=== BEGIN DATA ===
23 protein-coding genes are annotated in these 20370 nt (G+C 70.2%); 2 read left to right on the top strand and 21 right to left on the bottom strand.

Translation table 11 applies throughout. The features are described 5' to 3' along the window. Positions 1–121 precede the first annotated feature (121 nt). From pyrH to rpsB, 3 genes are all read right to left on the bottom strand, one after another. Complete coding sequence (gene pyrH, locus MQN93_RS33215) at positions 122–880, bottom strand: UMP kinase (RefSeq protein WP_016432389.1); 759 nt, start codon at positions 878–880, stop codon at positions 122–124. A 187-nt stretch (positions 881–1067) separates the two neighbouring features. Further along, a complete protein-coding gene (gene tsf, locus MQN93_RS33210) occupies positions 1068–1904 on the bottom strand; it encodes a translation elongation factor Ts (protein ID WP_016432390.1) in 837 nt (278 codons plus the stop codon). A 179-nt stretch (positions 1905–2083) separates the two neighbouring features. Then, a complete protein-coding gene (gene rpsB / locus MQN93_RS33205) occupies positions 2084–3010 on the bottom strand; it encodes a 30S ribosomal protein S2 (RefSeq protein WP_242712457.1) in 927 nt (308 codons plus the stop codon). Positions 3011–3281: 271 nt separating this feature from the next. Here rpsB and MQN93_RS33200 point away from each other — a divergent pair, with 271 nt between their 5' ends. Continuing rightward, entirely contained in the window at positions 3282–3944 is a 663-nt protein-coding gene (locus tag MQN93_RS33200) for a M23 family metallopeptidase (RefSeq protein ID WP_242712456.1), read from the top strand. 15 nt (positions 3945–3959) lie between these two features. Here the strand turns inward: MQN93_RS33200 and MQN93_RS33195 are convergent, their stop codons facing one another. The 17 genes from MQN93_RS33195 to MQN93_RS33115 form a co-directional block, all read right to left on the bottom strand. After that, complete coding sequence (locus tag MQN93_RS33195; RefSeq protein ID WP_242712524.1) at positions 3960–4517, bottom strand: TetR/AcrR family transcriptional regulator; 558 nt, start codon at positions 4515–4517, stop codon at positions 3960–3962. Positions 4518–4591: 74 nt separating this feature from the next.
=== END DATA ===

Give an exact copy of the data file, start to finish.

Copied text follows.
23 protein-coding genes are annotated in these 20370 nt (G+C 70.2%); 2 read left to right on the top strand and 21 right to left on the bottom strand.

Translation table 11 applies throughout. The features are described 5' to 3' along the window. Positions 1–121 precede the first annotated feature (121 nt). From pyrH to rpsB, 3 genes are all read right to left on the bottom strand, one after another. Complete coding sequence (gene pyrH, locus MQN93_RS33215) at positions 122–880, bottom strand: UMP kinase (RefSeq protein WP_016432389.1); 759 nt, start codon at positions 878–880, stop codon at positions 122–124. A 187-nt stretch (positions 881–1067) separates the two neighbouring features. Further along, a complete protein-coding gene (gene tsf, locus MQN93_RS33210) occupies positions 1068–1904 on the bottom strand; it encodes a translation elongation factor Ts (protein ID WP_016432390.1) in 837 nt (278 codons plus the stop codon). A 179-nt stretch (positions 1905–2083) separates the two neighbouring features. Then, a complete protein-coding gene (gene rpsB / locus MQN93_RS33205) occupies positions 2084–3010 on the bottom strand; it encodes a 30S ribosomal protein S2 (RefSeq protein WP_242712457.1) in 927 nt (308 codons plus the stop codon). Positions 3011–3281: 271 nt separating this feature from the next. Here rpsB and MQN93_RS33200 point away from each other — a divergent pair, with 271 nt between their 5' ends. Continuing rightward, entirely contained in the window at positions 3282–3944 is a 663-nt protein-coding gene (locus tag MQN93_RS33200) for a M23 family metallopeptidase (RefSeq protein ID WP_242712456.1), read from the top strand. 15 nt (positions 3945–3959) lie between these two features. Here the strand turns inward: MQN93_RS33200 and MQN93_RS33195 are convergent, their stop codons facing one another. The 17 genes from MQN93_RS33195 to MQN93_RS33115 form a co-directional block, all read right to left on the bottom strand. After that, complete coding sequence (locus tag MQN93_RS33195; RefSeq protein ID WP_242712524.1) at positions 3960–4517, bottom strand: TetR/AcrR family transcriptional regulator; 558 nt, start codon at positions 4515–4517, stop codon at positions 3960–3962. Positions 4518–4591: 74 nt separating this feature from the next.